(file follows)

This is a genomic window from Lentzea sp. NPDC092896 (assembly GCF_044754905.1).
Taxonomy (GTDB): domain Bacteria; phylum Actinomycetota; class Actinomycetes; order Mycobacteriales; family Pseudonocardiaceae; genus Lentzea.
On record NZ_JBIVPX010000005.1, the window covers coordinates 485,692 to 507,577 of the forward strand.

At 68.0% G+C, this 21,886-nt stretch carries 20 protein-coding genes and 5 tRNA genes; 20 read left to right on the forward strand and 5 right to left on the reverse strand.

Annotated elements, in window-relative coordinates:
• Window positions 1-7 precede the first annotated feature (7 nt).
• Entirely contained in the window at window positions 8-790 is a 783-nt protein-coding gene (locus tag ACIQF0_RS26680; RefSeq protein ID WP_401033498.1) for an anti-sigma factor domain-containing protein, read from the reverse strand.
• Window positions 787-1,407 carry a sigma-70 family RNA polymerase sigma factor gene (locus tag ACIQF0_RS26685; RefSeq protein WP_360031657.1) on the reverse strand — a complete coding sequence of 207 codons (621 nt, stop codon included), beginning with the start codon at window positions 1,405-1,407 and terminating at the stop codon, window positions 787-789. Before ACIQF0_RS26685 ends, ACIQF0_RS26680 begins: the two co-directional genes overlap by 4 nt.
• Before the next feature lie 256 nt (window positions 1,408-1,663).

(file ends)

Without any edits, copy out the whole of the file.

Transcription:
This is a genomic window from Lentzea sp. NPDC092896 (assembly GCF_044754905.1).
Taxonomy (GTDB): domain Bacteria; phylum Actinomycetota; class Actinomycetes; order Mycobacteriales; family Pseudonocardiaceae; genus Lentzea.
On record NZ_JBIVPX010000005.1, the window covers coordinates 485,692 to 507,577 of the forward strand.

At 68.0% G+C, this 21,886-nt stretch carries 20 protein-coding genes and 5 tRNA genes; 20 read left to right on the forward strand and 5 right to left on the reverse strand.

Annotated elements, in window-relative coordinates:
• Window positions 1-7 precede the first annotated feature (7 nt).
• Entirely contained in the window at window positions 8-790 is a 783-nt protein-coding gene (locus tag ACIQF0_RS26680; RefSeq protein ID WP_401033498.1) for an anti-sigma factor domain-containing protein, read from the reverse strand.
• Window positions 787-1,407 carry a sigma-70 family RNA polymerase sigma factor gene (locus tag ACIQF0_RS26685; RefSeq protein WP_360031657.1) on the reverse strand — a complete coding sequence of 207 codons (621 nt, stop codon included), beginning with the start codon at window positions 1,405-1,407 and terminating at the stop codon, window positions 787-789. Before ACIQF0_RS26685 ends, ACIQF0_RS26680 begins: the two co-directional genes overlap by 4 nt.
• Before the next feature lie 256 nt (window positions 1,408-1,663).